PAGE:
'Factory': Blue-Collar Comedy That Works

By Tom Shales
Washington Post Staff Writer
Saturday, June 28, 2008

Heaven knows that being good for a few laughs is enough these days -- at least when it comes to that seemingly endangered species, the television sitcom. Yet Spike TV's "Factory" -- kind of a blue-collar version of "The Office" -- not only pushes funny buttons but also posits a portent: Here's one direction where sitcoms can go to keep the genre alive.

That's because, like so many artifacts of the modern world -- cars, publications, documentaries -- "Factory" is a hybrid, a sitcom with whiffs and riffs of reality inside. As with Larry David's cripplingly funny "Curb Your Enthusiasm" on HBO, "Factory" is largely improvised by talented actors who have to be more than actors. They have to be hybrids, too -- part performer and part conjurer, capable not just of reading someone else's lines but also of inspiring spontaneous convulsions of their own.

There is, however, a solo auteur who is chiefly responsible for the show: producer-creator Mitch Rouse, who also appears in the role of Gary. He's one of four friends who hang around at the factory, mostly in the snack bar, chewing fat by the yard and avoiding work with a near-spiritual devotion. Presumably, Rouse sets up the major story line and plot points for each episode, then trusts his co-stars to help invent dialogue that is authentic, amusing and fresh, which much of it is.

The result is less a tidily cohesive narrative with the proverbial beginning, middle and end than a collection of thematically linked vignettes that together impart an impressionistic view of blue-collar ecstasies and agonies. The lengths of the scenes, and maybe even the order in which they appear, are most likely determined in the editing room after everything's been shot. A viewer can't tell how much is improvised and how much is scripted, but it doesn't matter so long as things keep bubbling merrily along, and they do.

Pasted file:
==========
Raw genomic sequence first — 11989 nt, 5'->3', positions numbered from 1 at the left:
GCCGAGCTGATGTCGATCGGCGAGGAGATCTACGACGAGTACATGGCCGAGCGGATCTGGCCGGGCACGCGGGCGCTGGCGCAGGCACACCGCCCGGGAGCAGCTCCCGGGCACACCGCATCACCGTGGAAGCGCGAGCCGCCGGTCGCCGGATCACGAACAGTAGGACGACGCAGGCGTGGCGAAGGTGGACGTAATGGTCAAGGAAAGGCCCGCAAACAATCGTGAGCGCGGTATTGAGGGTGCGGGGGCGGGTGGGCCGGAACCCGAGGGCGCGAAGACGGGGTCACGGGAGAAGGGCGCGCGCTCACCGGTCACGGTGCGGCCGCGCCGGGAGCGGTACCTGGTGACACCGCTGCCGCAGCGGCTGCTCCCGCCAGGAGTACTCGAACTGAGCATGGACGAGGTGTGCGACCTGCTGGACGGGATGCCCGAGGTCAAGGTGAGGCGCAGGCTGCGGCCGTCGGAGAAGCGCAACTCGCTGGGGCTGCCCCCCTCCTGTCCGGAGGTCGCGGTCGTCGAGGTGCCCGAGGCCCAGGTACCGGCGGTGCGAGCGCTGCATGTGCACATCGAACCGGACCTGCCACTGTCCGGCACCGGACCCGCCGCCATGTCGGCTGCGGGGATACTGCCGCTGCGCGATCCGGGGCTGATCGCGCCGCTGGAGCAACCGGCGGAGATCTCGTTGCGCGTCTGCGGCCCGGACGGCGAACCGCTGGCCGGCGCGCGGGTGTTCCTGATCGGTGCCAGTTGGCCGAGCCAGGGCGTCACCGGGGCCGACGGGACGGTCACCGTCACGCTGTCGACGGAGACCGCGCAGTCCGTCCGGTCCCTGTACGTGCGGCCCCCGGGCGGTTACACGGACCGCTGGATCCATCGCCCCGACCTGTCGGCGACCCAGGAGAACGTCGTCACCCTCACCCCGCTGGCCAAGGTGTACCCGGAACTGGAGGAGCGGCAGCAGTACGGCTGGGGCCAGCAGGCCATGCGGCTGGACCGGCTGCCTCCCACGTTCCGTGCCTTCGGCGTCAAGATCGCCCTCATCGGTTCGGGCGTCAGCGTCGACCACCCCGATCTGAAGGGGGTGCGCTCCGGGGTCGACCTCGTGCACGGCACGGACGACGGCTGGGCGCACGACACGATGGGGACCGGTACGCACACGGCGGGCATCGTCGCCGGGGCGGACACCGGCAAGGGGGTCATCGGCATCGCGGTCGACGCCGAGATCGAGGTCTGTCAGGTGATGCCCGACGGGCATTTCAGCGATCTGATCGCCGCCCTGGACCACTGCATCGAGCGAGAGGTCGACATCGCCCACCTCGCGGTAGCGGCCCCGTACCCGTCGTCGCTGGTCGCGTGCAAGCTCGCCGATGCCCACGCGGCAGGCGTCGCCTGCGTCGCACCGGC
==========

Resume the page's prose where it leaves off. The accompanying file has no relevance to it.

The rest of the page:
Spike TV is aimed primarily at young adult males, but "Factory" seems anything but exclusionary in its appeal; it should be equally enjoyed by those who share the outlook of the shaggy-baggy heroes and those who find them to be wastrels and scoundrels. It's actually quite hard to deplore them, because they're surrounded by snobs and sycophants who take life and themselves far too seriously, and thus present a threat.

The four friends compensate by trying to shrug off even as grim a crisis as the one that opens tonight's pilot: the death of a supervisor who gets pulled into a "pneumatic bander" by the necktie he didn't want to wear in the first place.

When management announces a search for the man's successor, a mirthfully girthful Gus (Jay Leggett) dutifully sets about getting all the other members to blackball each other, thus saving one and all from lives of dreary responsibility and annoying authority. The gang includes Smitty (David Pasquesi), who lives with his ex-wife but lusts after her stepfather's sister's 21-year-old daughter, a seductive perpetual houseguest; and Chase (Michael Coleman), who thinks his wife is bipolar but might just be using that as an excuse to avoid her.

Their nemeses abound -- Todd (Rick Hall), the company suck-up whose company the others try to avoid; Donald McKenzie (Christopher Allen Nelson), son of the deceased worker and, to his sorrow, the chap who urged Dad to wear the fatal necktie on the fateful day; and a shameless crook with the too-cute name of Tovar Plots (Mark Beltzman), who runs the local funeral parlor and a disreputable used-car dealership (as if there were any other kind).

At the funeral of Donald's father, Plots puts in a plug for his "newly renovated" mortuary and urges the mourners to consider it for "any and all" of their "fune-er-airy needs."

The friends are not dummies or caricatures; there are only faint traces of Homer Simpson and his barfly cronies. Not that there's anything wrong with Homer. But "Factory" is not a cartoon, only slickly stylized satire. We never find out -- at least not in the first couple of episodes, what's even made or done at the factory itself; it's a detail we don't need. The men aren't interested in work anyway; they're interested in gossiping about women, complaining about women, wondering about women and grasping desperately -- but not too desperately -- for little shreds of dignity wherever they might emerge.

Spike TV proudly sports a macho, know-nothing attitude in its on-air look and promotional materials, but that's really more put-on than gospel. Much of its daily fare -- reality cop shows, for instance -- is duplicated elsewhere.

"Factory" is the network's first try at a situation comedy and, surprisingly enough, it's neither perfunctory nor primitive. It is, in fact, one of the few pleasant surprises of the summer.

Factory (30 minutes) debuts tomorrow night at 10 on Spike TV.

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